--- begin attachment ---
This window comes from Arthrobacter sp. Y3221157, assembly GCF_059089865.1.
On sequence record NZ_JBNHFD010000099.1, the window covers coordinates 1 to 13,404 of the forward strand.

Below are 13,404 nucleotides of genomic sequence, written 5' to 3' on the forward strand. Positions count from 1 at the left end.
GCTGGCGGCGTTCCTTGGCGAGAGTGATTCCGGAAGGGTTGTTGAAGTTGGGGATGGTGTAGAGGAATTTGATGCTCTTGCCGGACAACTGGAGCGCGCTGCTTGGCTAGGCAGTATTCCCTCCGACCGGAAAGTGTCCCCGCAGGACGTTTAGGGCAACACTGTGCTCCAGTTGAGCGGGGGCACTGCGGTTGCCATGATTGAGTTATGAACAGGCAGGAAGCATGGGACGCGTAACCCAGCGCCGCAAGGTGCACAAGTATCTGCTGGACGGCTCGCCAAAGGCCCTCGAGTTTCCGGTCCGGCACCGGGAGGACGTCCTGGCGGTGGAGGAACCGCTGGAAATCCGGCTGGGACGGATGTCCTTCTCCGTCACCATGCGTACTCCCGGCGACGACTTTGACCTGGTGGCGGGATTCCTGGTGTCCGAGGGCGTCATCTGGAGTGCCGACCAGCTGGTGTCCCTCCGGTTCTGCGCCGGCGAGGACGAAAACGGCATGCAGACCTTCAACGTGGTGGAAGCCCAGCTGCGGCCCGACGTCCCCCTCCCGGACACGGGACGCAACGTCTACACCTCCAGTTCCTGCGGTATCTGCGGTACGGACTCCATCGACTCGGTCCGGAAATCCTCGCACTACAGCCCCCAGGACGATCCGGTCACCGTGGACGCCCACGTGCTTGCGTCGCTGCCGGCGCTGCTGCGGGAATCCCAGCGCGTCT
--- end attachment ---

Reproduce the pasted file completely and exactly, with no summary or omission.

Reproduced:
This window comes from Arthrobacter sp. Y3221157, assembly GCF_059089865.1.
On sequence record NZ_JBNHFD010000099.1, the window covers coordinates 1 to 13,404 of the forward strand.

Below are 13,404 nucleotides of genomic sequence, written 5' to 3' on the forward strand. Positions count from 1 at the left end.
GCTGGCGGCGTTCCTTGGCGAGAGTGATTCCGGAAGGGTTGTTGAAGTTGGGGATGGTGTAGAGGAATTTGATGCTCTTGCCGGACAACTGGAGCGCGCTGCTTGGCTAGGCAGTATTCCCTCCGACCGGAAAGTGTCCCCGCAGGACGTTTAGGGCAACACTGTGCTCCAGTTGAGCGGGGGCACTGCGGTTGCCATGATTGAGTTATGAACAGGCAGGAAGCATGGGACGCGTAACCCAGCGCCGCAAGGTGCACAAGTATCTGCTGGACGGCTCGCCAAAGGCCCTCGAGTTTCCGGTCCGGCACCGGGAGGACGTCCTGGCGGTGGAGGAACCGCTGGAAATCCGGCTGGGACGGATGTCCTTCTCCGTCACCATGCGTACTCCCGGCGACGACTTTGACCTGGTGGCGGGATTCCTGGTGTCCGAGGGCGTCATCTGGAGTGCCGACCAGCTGGTGTCCCTCCGGTTCTGCGCCGGCGAGGACGAAAACGGCATGCAGACCTTCAACGTGGTGGAAGCCCAGCTGCGGCCCGACGTCCCCCTCCCGGACACGGGACGCAACGTCTACACCTCCAGTTCCTGCGGTATCTGCGGTACGGACTCCATCGACTCGGTCCGGAAATCCTCGCACTACAGCCCCCAGGACGATCCGGTCACCGTGGACGCCCACGTGCTTGCGTCGCTGCCGGCGCTGCTGCGGGAATCCCAGCGCGTCT